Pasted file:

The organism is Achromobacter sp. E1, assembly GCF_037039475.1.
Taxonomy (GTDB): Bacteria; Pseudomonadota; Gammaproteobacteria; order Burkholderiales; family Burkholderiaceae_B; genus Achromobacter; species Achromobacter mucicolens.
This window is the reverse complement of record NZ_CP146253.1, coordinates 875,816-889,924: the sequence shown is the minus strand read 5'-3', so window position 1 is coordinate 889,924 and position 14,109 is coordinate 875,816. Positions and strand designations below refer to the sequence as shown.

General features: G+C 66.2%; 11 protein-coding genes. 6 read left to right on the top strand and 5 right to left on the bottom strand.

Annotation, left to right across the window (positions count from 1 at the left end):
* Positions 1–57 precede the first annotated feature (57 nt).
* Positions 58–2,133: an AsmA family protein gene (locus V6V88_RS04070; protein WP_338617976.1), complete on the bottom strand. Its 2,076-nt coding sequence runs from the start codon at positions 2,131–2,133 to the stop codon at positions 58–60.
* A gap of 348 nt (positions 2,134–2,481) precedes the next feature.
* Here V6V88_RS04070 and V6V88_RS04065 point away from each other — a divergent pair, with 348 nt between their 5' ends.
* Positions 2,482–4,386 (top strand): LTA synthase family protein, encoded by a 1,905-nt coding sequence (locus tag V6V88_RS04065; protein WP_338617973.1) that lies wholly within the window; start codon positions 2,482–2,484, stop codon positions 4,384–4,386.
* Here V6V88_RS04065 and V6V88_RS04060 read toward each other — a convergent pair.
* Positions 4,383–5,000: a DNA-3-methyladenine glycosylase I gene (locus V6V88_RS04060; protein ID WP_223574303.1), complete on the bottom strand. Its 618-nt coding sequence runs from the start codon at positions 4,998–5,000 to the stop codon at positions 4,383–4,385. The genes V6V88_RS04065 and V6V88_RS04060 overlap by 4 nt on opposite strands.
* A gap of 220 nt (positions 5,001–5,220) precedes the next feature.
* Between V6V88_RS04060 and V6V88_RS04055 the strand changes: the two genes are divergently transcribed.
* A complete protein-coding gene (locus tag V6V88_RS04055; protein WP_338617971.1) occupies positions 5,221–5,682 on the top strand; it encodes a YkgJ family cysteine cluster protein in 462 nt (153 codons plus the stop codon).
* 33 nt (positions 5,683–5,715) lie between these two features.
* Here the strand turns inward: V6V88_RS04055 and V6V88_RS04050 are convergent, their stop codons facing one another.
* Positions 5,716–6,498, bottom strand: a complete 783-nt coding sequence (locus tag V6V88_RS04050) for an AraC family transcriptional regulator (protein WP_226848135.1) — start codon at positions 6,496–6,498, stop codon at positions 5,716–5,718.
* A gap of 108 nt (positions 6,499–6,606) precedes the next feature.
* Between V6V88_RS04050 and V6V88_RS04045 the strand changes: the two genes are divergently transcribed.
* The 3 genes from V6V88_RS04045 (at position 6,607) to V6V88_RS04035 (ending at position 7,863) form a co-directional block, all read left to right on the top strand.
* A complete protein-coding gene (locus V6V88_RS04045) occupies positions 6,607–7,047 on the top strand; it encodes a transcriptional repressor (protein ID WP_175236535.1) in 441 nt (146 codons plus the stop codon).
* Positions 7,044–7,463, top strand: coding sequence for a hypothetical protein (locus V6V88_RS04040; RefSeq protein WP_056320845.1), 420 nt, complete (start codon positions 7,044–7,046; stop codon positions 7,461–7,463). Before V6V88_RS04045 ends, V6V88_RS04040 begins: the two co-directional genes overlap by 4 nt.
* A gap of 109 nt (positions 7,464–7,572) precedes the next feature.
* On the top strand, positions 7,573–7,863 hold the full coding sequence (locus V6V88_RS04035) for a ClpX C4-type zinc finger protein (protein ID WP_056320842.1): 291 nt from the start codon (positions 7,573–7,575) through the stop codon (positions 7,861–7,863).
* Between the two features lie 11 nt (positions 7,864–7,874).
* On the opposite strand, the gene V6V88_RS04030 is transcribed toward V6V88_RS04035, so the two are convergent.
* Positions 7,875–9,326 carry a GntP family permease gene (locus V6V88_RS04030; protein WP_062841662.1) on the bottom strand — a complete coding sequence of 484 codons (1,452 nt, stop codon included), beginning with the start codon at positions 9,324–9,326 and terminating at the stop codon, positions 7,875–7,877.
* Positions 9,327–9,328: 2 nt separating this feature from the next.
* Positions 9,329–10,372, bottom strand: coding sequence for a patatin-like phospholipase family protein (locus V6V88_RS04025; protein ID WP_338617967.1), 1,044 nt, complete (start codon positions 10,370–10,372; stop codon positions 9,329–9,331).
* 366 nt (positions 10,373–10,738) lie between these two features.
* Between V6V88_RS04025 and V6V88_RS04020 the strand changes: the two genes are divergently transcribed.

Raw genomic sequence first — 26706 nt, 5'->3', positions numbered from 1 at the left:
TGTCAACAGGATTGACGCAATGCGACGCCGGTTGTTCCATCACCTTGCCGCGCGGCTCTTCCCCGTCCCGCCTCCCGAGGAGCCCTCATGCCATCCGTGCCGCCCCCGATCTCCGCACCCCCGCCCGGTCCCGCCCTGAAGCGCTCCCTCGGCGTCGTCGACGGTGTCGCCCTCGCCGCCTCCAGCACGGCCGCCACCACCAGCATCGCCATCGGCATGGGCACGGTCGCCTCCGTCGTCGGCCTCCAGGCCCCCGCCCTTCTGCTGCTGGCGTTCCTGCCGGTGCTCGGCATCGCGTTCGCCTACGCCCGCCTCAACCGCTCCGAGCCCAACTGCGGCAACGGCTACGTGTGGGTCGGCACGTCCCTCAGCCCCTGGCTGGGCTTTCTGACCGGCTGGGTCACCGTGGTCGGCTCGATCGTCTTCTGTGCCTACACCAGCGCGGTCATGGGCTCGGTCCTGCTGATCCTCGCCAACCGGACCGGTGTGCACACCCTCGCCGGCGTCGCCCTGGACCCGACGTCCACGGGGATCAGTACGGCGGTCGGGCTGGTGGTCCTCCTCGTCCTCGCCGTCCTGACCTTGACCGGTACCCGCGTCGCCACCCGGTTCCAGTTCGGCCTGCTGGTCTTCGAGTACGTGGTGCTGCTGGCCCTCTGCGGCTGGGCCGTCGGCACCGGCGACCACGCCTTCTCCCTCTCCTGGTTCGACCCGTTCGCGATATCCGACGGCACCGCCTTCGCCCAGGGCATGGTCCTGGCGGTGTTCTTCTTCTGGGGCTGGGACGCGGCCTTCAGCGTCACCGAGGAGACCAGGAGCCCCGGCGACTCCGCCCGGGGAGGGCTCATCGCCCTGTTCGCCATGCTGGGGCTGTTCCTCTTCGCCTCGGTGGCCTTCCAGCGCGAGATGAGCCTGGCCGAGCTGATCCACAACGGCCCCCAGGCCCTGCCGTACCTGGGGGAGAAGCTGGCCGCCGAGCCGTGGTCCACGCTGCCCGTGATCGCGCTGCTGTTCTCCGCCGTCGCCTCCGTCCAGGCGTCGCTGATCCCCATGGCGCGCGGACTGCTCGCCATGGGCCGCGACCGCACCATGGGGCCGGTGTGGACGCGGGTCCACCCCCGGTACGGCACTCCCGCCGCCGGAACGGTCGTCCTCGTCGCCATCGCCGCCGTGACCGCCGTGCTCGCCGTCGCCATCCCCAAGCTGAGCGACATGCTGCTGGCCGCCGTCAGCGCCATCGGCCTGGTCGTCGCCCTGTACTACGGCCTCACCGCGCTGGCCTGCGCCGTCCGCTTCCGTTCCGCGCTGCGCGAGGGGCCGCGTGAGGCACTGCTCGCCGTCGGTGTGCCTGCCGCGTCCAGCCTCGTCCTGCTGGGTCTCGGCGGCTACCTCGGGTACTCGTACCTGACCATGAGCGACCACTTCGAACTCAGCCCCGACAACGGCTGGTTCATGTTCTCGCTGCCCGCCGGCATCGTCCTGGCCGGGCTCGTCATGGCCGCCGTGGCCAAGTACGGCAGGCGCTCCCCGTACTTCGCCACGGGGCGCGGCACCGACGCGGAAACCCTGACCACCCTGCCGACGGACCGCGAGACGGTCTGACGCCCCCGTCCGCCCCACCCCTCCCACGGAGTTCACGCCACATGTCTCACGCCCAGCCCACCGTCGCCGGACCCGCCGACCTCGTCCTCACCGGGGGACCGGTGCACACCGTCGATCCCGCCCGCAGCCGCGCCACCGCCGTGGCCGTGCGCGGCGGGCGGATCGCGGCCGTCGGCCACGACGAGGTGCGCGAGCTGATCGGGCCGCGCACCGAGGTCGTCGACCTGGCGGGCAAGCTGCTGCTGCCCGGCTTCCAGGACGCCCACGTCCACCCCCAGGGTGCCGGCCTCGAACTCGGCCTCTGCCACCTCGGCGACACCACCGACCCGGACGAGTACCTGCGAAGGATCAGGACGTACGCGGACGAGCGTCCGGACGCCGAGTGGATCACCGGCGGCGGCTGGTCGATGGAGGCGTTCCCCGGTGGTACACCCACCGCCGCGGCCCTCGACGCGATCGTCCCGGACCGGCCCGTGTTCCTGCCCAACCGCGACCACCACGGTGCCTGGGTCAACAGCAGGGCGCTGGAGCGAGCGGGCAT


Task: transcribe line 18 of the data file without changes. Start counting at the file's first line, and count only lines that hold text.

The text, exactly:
* Positions 5,716–6,498, bottom strand: a complete 783-nt coding sequence (locus tag V6V88_RS04050) for an AraC family transcriptional regulator (protein WP_226848135.1) — start codon at positions 6,496–6,498, stop codon at positions 5,716–5,718.